It is with great reluctance, therefore, that our historians and other scholars make reference to previous instances in which the Founding Fathers and their successors have found it advisable and necessary to curtail the nation’s freedom of communication and assembly in the face of existing or feared wars, crises and emergencies. The Alien and Sedition Act of 1798 and the 1917 Espionage Act passed during World War I are thus usually treated as blots on this nation’s near-perfect First Amendment record.

Over time, while many, if not all, countries developed permanent emergency codes in instances of national crisis designed to expand governmental powers, thereby affecting various citizens’ freedoms, no such legal developments took place in the United States. Some United States Supreme Court justices, including Felix Frankfurter and Robert Jackson, came close in the 1944 Korematsu case to explore the constitutional possibility of war-time safeguards that are different and lesser than those ordained for peace-time governance. But the judiciary and legal community have generally sidestepped the controversial topic.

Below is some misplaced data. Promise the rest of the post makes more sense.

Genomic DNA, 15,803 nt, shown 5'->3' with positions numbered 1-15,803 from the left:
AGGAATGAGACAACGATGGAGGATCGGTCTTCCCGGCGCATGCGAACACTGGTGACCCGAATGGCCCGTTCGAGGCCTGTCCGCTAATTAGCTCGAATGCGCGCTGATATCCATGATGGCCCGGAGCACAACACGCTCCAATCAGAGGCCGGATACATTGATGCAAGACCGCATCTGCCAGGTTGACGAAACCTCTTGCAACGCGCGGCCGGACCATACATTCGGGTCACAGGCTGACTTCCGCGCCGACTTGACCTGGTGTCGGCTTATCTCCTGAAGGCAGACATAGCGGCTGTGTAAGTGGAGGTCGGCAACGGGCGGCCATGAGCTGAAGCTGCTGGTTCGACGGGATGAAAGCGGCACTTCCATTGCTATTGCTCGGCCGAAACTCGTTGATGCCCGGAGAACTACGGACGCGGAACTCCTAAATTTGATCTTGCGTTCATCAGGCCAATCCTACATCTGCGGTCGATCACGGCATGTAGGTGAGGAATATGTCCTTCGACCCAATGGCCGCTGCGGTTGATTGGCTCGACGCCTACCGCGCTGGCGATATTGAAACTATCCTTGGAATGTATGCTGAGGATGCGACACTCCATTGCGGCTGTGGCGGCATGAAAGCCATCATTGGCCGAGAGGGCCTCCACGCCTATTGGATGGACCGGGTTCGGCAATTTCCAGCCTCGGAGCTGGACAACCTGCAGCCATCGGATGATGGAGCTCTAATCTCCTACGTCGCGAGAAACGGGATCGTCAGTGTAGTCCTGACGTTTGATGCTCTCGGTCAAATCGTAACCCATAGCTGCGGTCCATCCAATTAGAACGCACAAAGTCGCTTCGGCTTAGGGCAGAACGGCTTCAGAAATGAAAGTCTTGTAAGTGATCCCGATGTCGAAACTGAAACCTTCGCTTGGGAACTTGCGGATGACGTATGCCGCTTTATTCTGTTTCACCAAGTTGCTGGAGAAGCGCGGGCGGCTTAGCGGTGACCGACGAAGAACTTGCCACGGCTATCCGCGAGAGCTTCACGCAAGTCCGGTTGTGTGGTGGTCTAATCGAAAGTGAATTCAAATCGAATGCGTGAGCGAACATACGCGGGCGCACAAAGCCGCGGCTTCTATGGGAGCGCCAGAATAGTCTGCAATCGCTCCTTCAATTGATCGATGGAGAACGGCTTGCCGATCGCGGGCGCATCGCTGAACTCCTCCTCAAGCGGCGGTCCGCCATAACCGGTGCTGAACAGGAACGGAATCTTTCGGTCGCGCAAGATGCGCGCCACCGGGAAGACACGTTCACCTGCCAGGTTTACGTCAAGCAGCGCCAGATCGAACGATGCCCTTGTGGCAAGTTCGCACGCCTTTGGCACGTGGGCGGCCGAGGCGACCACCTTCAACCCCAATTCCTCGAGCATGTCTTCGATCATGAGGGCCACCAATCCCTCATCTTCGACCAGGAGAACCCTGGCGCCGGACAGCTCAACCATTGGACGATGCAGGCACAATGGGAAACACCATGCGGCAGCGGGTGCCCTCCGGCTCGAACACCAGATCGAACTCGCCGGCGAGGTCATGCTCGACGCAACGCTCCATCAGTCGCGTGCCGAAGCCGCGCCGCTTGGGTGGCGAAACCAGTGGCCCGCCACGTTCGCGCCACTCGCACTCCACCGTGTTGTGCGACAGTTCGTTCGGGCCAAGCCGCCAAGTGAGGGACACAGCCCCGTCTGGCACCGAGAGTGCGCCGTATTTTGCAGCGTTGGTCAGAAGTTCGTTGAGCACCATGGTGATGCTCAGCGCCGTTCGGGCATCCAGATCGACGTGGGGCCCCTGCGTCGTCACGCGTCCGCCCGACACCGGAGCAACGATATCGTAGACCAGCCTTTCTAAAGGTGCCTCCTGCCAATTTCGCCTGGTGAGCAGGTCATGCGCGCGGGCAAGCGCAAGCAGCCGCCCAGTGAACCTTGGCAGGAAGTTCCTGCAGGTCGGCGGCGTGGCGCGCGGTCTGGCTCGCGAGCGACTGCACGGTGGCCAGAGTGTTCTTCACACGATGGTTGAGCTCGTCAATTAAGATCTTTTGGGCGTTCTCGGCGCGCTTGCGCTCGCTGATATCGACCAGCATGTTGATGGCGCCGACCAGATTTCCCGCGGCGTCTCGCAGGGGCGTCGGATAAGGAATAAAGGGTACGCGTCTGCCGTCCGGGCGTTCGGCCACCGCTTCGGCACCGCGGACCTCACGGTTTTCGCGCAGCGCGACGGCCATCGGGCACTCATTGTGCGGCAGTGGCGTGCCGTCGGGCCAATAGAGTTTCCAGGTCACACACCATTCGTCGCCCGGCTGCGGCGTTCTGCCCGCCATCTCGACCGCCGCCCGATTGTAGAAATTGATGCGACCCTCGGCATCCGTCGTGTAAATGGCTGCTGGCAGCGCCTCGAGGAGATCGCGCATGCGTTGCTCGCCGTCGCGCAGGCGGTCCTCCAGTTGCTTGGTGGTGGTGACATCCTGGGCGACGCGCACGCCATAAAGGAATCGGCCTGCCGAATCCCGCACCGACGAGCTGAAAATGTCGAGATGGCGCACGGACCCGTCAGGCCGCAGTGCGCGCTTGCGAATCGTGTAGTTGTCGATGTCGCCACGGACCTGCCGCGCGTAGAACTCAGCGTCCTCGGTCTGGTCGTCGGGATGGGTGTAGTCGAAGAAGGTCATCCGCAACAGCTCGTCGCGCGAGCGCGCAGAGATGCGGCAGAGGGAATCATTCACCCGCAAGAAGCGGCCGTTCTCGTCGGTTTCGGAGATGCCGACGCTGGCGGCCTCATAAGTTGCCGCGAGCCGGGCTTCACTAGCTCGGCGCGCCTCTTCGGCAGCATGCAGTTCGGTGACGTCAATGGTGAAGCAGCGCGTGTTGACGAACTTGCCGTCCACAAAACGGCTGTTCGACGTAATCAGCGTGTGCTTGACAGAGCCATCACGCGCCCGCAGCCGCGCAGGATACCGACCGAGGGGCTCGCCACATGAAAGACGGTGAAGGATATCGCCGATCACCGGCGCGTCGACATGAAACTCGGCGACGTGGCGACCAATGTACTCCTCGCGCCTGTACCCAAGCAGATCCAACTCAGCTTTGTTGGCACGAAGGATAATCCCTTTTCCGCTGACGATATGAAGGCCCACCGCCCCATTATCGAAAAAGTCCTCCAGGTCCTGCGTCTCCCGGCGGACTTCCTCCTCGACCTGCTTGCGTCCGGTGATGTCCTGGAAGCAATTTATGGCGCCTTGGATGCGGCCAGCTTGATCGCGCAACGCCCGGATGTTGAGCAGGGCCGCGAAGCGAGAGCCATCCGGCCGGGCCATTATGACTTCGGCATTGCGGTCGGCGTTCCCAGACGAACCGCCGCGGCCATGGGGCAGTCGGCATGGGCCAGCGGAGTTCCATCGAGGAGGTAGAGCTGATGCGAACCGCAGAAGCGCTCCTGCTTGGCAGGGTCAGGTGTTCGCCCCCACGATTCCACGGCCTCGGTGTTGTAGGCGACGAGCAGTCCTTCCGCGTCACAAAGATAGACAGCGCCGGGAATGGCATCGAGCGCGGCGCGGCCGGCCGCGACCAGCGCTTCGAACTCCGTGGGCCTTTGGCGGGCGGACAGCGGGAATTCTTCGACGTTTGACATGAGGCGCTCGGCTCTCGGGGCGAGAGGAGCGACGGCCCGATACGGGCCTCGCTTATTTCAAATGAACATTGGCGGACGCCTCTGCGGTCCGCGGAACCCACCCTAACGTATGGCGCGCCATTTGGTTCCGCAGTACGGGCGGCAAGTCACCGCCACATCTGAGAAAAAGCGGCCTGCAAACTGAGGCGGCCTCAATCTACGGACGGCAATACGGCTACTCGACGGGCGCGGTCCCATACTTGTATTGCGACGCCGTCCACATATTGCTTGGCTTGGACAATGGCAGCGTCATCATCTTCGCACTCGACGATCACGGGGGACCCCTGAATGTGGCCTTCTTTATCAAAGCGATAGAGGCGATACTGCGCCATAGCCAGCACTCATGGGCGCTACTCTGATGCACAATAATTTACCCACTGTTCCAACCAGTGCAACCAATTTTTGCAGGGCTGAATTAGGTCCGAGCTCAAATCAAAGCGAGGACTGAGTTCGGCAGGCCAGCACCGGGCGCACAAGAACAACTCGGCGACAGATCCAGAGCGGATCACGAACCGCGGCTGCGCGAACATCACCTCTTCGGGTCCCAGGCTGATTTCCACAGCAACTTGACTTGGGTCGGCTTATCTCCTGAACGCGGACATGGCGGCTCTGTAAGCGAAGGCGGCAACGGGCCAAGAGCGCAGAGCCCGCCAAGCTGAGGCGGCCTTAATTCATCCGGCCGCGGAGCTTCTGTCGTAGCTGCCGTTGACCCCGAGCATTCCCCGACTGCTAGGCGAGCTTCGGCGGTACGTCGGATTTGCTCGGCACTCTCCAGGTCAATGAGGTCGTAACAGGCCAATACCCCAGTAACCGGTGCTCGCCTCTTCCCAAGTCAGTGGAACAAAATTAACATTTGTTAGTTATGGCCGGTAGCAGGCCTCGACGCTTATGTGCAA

The emergence and escalation of religious-political terrorism, as a successor to the ideologically-based threats posed by the Cold War, raises once more — and even more sharply and critically — the question of the First Amendment’s role in times of national crises.And what about any other constitutional standards? The Constitution itself fails to give us much guidance or direction on the wartime application of its safeguards. One narrow exception is provided by Article I, Section 9 which permits the suspension of the right of habeas corpus in instances of rebellion and invasion, and another is the Fifth Amendment’s suspension of the grand jury requirements in “cases arising in the land and naval forces.”